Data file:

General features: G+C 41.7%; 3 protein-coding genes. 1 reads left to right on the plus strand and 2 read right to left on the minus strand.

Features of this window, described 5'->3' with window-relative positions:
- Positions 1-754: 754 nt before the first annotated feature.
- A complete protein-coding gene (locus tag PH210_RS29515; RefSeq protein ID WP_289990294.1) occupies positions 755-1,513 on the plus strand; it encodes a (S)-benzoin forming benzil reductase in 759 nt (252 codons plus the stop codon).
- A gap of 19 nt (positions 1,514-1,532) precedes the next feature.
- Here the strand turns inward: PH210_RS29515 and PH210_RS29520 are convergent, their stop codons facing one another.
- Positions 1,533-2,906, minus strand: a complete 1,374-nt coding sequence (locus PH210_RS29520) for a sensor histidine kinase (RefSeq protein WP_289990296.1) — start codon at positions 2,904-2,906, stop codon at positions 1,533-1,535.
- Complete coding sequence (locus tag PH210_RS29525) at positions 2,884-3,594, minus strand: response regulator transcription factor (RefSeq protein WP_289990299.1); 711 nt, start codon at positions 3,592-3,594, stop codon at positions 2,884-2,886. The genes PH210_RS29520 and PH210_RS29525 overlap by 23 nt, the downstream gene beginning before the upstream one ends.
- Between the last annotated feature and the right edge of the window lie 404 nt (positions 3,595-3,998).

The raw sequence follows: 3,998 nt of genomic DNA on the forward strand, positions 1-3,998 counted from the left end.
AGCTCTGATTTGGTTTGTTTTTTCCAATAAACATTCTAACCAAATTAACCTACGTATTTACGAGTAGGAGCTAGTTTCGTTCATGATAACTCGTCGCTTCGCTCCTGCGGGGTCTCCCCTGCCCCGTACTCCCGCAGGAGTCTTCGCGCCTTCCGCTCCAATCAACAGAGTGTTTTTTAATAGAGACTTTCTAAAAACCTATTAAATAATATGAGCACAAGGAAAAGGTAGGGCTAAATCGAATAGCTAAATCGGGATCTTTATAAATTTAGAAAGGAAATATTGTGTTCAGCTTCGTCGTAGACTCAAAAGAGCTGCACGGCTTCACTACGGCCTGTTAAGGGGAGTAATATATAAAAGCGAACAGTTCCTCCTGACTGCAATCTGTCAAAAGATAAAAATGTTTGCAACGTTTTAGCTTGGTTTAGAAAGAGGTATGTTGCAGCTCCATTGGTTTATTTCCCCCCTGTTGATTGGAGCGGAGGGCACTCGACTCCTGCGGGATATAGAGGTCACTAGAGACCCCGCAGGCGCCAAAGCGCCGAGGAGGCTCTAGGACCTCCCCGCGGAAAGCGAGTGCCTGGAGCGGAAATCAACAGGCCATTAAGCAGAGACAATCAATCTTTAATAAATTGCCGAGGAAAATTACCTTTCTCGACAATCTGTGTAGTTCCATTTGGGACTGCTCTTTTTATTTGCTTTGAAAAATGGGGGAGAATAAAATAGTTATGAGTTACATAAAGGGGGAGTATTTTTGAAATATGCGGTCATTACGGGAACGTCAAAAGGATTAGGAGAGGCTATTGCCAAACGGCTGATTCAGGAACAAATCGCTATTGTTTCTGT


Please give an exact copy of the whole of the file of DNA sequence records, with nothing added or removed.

General features: G+C 41.7%; 3 protein-coding genes. 1 reads left to right on the plus strand and 2 read right to left on the minus strand.

Features of this window, described 5'->3' with window-relative positions:
- Positions 1-754: 754 nt before the first annotated feature.
- A complete protein-coding gene (locus tag PH210_RS29515; RefSeq protein ID WP_289990294.1) occupies positions 755-1,513 on the plus strand; it encodes a (S)-benzoin forming benzil reductase in 759 nt (252 codons plus the stop codon).
- A gap of 19 nt (positions 1,514-1,532) precedes the next feature.
- Here the strand turns inward: PH210_RS29515 and PH210_RS29520 are convergent, their stop codons facing one another.
- Positions 1,533-2,906, minus strand: a complete 1,374-nt coding sequence (locus PH210_RS29520) for a sensor histidine kinase (RefSeq protein WP_289990296.1) — start codon at positions 2,904-2,906, stop codon at positions 1,533-1,535.
- Complete coding sequence (locus tag PH210_RS29525) at positions 2,884-3,594, minus strand: response regulator transcription factor (RefSeq protein WP_289990299.1); 711 nt, start codon at positions 3,592-3,594, stop codon at positions 2,884-2,886. The genes PH210_RS29520 and PH210_RS29525 overlap by 23 nt, the downstream gene beginning before the upstream one ends.
- Between the last annotated feature and the right edge of the window lie 404 nt (positions 3,595-3,998).

The raw sequence follows: 3,998 nt of genomic DNA on the forward strand, positions 1-3,998 counted from the left end.
AGCTCTGATTTGGTTTGTTTTTTCCAATAAACATTCTAACCAAATTAACCTACGTATTTACGAGTAGGAGCTAGTTTCGTTCATGATAACTCGTCGCTTCGCTCCTGCGGGGTCTCCCCTGCCCCGTACTCCCGCAGGAGTCTTCGCGCCTTCCGCTCCAATCAACAGAGTGTTTTTTAATAGAGACTTTCTAAAAACCTATTAAATAATATGAGCACAAGGAAAAGGTAGGGCTAAATCGAATAGCTAAATCGGGATCTTTATAAATTTAGAAAGGAAATATTGTGTTCAGCTTCGTCGTAGACTCAAAAGAGCTGCACGGCTTCACTACGGCCTGTTAAGGGGAGTAATATATAAAAGCGAACAGTTCCTCCTGACTGCAATCTGTCAAAAGATAAAAATGTTTGCAACGTTTTAGCTTGGTTTAGAAAGAGGTATGTTGCAGCTCCATTGGTTTATTTCCCCCCTGTTGATTGGAGCGGAGGGCACTCGACTCCTGCGGGATATAGAGGTCACTAGAGACCCCGCAGGCGCCAAAGCGCCGAGGAGGCTCTAGGACCTCCCCGCGGAAAGCGAGTGCCTGGAGCGGAAATCAACAGGCCATTAAGCAGAGACAATCAATCTTTAATAAATTGCCGAGGAAAATTACCTTTCTCGACAATCTGTGTAGTTCCATTTGGGACTGCTCTTTTTATTTGCTTTGAAAAATGGGGGAGAATAAAATAGTTATGAGTTACATAAAGGGGGAGTATTTTTGAAATATGCGGTCATTACGGGAACGTCAAAAGGATTAGGAGAGGCTATTGCCAAACGGCTGATTCAGGAACAAATCGCTATTGTTTCTGT